Boeing and launch customer Cargolux have settled their month-long dispute, culminating in the delivery of the first 747-8 freighter on October 12. The Luxembourg-based freight carrier acquired the second of 13 747-8s it ordered from Boeing one day later.
A Cargolux spokesman said contractual issues, which led to the carrier’s self-professed “rejection” of first two freighters three days before a scheduled September 19 delivery ceremony, have been resolved. According to company officials, the Cargolux Board of Directors reached a consensus during an October 7 meeting.
The board “appreciated that the negotiation team — Akbar al Baker, director; Frank Reimen, president and CEO; and David Arendt, executive vice president and chief financial officer — and company management took the appropriate actions to ensure that the 747-8 entry into service issues be resolved successfully,” the Cargolux spokesman said.
Reimen also praised the work done by his fellow board members. “I am pleased that we have reached agreement on the contractual issues,” he said in a statement. “The 747-8 freighter will be a driver of profitable growth for Cargolux.”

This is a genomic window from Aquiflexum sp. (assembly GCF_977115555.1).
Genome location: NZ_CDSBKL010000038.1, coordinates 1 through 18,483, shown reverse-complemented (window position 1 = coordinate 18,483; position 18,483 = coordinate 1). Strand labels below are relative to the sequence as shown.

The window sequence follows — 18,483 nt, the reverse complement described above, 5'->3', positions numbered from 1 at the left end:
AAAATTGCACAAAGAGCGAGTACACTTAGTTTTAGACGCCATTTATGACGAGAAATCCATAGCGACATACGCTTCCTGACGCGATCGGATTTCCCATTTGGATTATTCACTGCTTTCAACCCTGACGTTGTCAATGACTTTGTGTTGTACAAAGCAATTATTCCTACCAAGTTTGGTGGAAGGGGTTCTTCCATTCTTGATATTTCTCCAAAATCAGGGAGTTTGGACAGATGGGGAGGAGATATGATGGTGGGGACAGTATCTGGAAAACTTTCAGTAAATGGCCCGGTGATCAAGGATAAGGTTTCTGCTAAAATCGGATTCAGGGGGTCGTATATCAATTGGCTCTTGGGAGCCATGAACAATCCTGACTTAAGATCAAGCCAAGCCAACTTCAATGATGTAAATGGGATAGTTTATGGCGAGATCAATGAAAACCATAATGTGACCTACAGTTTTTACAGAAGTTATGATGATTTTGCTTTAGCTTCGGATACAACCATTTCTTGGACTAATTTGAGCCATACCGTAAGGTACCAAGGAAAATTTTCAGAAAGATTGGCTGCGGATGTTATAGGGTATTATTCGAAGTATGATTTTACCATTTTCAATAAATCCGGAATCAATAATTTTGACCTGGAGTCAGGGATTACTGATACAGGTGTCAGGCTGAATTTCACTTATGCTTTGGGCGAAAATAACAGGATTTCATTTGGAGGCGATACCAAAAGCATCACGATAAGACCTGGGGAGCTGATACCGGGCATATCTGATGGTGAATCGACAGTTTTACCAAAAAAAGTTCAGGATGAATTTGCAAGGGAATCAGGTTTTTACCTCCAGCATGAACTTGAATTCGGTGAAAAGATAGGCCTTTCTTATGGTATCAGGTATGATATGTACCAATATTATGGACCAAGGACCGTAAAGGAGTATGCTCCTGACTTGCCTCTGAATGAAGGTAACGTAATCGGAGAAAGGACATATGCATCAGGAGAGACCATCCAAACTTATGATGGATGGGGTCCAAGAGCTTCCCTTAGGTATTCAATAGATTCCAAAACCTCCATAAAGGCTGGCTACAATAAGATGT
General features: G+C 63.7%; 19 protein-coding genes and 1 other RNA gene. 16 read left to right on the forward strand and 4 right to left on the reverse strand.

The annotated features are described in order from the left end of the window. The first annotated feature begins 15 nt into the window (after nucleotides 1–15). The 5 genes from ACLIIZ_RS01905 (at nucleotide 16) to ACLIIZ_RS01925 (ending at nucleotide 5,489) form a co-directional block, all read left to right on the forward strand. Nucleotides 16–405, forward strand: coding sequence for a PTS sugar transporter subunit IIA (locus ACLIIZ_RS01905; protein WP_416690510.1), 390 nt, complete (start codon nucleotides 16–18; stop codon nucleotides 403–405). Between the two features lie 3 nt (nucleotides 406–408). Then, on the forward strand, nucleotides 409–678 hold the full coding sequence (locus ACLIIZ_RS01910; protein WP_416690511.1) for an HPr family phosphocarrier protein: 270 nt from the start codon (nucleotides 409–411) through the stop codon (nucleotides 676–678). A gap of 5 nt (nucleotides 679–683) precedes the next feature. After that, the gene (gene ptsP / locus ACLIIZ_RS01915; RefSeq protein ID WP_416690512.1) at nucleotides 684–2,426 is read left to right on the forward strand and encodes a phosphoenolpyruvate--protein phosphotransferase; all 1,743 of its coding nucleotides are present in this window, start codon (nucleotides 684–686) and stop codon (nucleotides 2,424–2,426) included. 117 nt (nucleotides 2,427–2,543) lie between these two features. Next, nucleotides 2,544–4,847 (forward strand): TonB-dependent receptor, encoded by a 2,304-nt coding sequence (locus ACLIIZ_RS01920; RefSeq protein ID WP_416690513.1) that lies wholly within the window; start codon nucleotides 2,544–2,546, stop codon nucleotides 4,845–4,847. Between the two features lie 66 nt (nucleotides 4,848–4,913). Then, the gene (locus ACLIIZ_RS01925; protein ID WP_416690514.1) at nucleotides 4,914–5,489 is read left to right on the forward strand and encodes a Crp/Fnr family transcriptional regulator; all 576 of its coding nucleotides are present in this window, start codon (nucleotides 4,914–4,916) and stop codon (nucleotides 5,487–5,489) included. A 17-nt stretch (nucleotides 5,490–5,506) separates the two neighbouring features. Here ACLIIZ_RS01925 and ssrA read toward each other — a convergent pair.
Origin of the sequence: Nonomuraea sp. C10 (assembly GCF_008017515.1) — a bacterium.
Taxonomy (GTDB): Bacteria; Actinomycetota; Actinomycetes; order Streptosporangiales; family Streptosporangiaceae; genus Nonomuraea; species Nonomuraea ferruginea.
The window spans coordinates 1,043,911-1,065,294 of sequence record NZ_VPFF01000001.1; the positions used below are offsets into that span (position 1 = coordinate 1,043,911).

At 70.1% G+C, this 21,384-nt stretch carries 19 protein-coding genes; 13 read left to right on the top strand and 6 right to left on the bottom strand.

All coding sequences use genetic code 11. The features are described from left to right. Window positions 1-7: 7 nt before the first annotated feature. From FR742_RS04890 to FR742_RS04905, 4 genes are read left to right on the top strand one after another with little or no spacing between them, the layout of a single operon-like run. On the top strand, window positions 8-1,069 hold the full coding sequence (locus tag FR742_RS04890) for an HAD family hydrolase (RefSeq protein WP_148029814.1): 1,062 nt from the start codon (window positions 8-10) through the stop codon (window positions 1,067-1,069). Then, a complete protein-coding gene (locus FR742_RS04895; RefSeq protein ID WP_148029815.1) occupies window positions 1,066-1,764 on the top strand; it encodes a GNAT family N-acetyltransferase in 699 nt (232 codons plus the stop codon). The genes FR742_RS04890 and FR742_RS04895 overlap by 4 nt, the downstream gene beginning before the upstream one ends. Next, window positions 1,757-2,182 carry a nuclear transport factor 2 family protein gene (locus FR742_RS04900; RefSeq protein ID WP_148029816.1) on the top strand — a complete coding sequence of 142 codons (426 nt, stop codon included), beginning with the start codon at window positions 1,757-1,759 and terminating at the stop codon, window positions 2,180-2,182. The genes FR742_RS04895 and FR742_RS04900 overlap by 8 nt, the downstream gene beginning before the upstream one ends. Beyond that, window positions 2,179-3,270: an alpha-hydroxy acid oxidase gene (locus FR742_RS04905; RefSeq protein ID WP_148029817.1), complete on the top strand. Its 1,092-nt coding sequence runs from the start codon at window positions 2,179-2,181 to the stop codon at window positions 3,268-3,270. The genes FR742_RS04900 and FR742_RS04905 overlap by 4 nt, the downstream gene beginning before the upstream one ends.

It’s a seemingly happy ending to the saga that climaxed on September 16, with the announcement that Cargolux wouldn’t be taking delivery of the first two 747-8Fs. The news, which sent shockwaves throughout the airfreight industry, came amid plans for a three-day ceremony commemorating the launch at Boeing’s Everett, Wash.-based facilities.
According to Cargolux, an issue with the 747-8’s engine was to blame. The carrier’s actions started a chain reaction, which culminated in Atlas Air rescinding the first three of 12 747-8Fs it ordered from Boeing.
Citing production delays and concerns about the aircraft’s performance, Atlas Air exercised its termination rights for the three early-model freighters, which were scheduled for delivery this year.
Atlas Air will still acquire three 747-8Fs by the end of 2011, although they will be more recently built models. Boeing will then hand over four more freighters to the cargo carrier next year, with the final two expected for delivery in 2013. To accommodate these new aircraft, Atlas Air will retire five older-generation 747-200s in 2012.
“As prudent asset managers, terminating the first three aircraft was the right decision for our fleet, our customers and our stockholders,” Atlas Air CEO William Flynn stated. “We expect the remaining 747-8Fs in our order to be better-performing aircraft than those we have terminated.”